We found a work space that the top floor was a nursery, the second floor was where we worked, and the bottom floor was where we saw clients. Each floor was 550 square feet, we’re not talking large floors here. It was a townhouse. And it became just the most phenomenal work/life balance you could ever imagine. Because we could run up stairs, nurse, come back, keep working. There wasn’t that anxiety of I don’t see my baby all day. And the babies were together. And it was because there were two that that happened. When half your company has a new born, you figure it out. That was the last space. Those babies are now going into first grade.
So that space then got filled up with people working, then filled and filled and filled. And what was an ideal work environment became too cramped. We got to the point where we were literally wearing medical face masks because every time someone sneezed we all got sick. We were in each other’s faces. Trying to be on the phone all the time was really difficult. We had three people sharing one desk. It was just to the point where either we start firing people, we downsize, or we grow. And I’m not one to downsize. [we laugh together] That’s no fun. So we started looking for a space.
How many people were with the company at that point?
Ruby: There were 10. There are 12 now. But 10 at the time, crammed into 1,400 square feet. So, I embarked on this. “Ok, let’s find a space.” At first I thought I’d lease something. I started looking at commercial lease agreements, and they’re terrible! The renter is completely on the hook for everything. So I said, ok, I’m going to sell the property and buy something.
My requirement was that I don’t want something square or rectangular, because I don’t want that feeling. I don’t want to feel like a bank. I don’t want to feel like a bank, because I don’t like walking into banks. So I don’t want to walk into that environment everyday with the cubicles, and the beige walls, and the just soul-sucking-ness of it.
Lori: We get it. When we switched from Bank of America to BECU credit union, it was partly for that. We walked into BECU and all of the people sitting there were wearing fleece. And we were wearing fleece. And we’re like “Hey, it’s our people!”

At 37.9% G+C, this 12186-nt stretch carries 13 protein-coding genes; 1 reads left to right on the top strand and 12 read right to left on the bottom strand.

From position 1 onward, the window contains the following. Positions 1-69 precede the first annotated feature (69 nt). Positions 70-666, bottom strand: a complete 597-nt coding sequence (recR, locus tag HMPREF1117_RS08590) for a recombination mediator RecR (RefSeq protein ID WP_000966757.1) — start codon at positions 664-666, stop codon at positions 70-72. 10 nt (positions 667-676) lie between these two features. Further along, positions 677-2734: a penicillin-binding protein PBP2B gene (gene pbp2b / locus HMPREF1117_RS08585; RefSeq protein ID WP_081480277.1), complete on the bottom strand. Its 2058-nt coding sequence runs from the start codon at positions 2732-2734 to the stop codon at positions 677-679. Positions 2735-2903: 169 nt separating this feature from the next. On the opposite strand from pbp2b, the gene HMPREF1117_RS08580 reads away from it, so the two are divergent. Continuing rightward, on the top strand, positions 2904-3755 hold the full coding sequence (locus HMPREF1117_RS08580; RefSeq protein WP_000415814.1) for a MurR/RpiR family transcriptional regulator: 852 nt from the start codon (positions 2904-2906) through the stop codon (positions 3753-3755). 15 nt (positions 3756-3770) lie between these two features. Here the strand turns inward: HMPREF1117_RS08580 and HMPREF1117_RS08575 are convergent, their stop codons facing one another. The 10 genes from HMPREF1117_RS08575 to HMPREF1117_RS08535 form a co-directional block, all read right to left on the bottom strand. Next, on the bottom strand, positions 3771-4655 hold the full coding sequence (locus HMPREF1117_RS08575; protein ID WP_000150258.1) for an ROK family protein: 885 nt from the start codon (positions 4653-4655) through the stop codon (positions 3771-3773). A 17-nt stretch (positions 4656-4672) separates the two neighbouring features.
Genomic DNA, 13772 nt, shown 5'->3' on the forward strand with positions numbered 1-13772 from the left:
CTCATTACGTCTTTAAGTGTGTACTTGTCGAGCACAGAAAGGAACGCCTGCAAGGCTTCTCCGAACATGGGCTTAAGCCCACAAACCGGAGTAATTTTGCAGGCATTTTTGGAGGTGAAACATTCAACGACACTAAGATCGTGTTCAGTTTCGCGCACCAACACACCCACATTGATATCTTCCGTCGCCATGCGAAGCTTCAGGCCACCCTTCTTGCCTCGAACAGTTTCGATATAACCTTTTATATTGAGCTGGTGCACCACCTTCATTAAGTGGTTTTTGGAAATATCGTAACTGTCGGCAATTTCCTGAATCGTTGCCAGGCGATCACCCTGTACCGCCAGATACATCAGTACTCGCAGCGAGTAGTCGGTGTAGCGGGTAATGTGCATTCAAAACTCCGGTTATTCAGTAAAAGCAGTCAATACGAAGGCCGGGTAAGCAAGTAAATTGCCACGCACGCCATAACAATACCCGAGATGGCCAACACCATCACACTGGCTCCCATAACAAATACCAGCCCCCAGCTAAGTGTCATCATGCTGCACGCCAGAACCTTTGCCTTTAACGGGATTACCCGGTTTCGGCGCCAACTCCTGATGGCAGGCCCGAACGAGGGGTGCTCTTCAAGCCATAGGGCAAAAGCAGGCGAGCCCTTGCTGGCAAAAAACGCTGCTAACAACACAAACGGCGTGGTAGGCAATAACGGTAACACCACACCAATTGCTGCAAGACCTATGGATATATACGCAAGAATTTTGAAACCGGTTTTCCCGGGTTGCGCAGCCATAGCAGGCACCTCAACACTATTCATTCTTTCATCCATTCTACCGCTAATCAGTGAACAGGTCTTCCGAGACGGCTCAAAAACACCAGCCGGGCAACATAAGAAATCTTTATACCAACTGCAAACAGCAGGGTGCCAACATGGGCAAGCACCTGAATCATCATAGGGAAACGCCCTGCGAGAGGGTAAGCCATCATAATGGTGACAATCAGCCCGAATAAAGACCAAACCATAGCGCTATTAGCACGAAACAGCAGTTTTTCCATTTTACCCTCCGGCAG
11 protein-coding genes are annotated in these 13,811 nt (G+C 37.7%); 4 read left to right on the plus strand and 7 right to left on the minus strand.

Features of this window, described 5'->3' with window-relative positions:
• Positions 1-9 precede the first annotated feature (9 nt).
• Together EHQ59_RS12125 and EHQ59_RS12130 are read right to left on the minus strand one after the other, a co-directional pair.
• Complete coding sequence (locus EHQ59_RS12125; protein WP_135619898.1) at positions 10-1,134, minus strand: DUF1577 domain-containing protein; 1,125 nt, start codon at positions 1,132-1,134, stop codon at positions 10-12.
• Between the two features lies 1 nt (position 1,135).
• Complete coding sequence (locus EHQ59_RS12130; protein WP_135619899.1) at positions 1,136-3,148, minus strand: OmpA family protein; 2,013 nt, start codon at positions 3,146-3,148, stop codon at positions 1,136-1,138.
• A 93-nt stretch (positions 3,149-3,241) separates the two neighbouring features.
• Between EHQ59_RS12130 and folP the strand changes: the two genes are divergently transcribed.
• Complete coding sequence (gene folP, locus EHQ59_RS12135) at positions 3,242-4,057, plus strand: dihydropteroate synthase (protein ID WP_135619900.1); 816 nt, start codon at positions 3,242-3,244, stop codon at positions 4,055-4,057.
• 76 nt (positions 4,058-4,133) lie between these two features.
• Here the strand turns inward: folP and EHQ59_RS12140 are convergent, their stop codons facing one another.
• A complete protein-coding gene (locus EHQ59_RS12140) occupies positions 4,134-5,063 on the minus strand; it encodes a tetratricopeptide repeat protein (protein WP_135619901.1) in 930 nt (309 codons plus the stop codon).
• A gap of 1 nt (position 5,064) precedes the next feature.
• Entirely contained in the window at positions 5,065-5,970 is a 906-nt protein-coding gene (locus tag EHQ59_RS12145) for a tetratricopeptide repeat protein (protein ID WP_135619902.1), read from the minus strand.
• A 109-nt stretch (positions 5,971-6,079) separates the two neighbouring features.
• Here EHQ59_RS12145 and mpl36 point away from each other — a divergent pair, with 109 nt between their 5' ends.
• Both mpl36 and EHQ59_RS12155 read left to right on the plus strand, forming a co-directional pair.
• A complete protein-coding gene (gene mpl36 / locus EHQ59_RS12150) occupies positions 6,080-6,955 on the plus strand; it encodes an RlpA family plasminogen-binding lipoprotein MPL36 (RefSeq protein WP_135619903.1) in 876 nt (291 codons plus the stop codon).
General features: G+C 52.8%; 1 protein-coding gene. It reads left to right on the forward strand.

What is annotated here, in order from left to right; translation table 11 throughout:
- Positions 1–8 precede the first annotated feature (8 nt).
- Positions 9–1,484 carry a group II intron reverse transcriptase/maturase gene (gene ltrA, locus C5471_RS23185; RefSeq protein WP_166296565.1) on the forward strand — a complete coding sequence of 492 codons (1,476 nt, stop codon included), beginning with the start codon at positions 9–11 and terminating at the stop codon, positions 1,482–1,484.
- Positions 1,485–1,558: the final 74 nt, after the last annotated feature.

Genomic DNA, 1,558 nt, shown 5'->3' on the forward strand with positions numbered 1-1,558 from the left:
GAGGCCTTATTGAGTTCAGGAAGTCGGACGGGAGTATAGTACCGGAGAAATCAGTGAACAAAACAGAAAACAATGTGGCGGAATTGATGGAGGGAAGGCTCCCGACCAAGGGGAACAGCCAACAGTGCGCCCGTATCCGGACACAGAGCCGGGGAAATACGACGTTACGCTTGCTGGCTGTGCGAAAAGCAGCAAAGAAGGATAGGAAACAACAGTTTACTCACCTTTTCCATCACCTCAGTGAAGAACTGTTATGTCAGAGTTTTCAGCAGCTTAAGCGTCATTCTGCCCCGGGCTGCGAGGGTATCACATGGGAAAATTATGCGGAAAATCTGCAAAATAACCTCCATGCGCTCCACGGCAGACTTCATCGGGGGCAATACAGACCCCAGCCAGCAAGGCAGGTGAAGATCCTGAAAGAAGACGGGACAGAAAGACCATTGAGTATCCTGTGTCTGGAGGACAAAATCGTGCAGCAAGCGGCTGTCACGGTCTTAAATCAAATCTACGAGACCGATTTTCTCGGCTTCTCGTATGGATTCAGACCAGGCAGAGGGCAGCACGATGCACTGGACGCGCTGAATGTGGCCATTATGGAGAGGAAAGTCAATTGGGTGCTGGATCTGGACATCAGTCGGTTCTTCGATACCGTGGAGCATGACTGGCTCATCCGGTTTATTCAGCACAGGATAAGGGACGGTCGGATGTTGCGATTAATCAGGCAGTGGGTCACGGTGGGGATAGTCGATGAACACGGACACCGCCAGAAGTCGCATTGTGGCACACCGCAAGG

Ruby: Our people, exactly. Exactly. There have been times when folks have said “Oh, people aren’t going to believe that you’re professional, or you’re trustworthy, or you’re this.” And I was like “If somebody needs a Bank of America feel, then they should go to Bank of America. They will never trust me! [Lori laughs] They will never be comfortable with me.” So I’m not going to try to cater to them. And there are lots of banks. Let them! That is a niche that is covered.
I believe that there is also an unserved niche of people that need to buy houses, or refinance a house, who can’t stand the idea of talking to anybody that relates to that world. So let’s create a space for them. For us, and for them.
So then we found this place. It was about to get auctioned. It was a hair salon before. So there was a major remodel that was required. I did not anticipate the majorness of the remodel, it took me completely by surprise. I didn’t have any experience with it. And you don’t know what you don’t know. So that’s been a very trying last couple, 9 months, in that, in the move. But in the end, I am thrilled with the space that was created.
Lori: Yeah, sometimes naivety is good.
Ruby: Oh! If I had known how long it would take and how expensive it would be, I never would have done it. But I did it! We had to move out of the old place. I don’t know what I would have done. I just don’t think I would have done this. But, here we are! And it really is the dawn of the next era.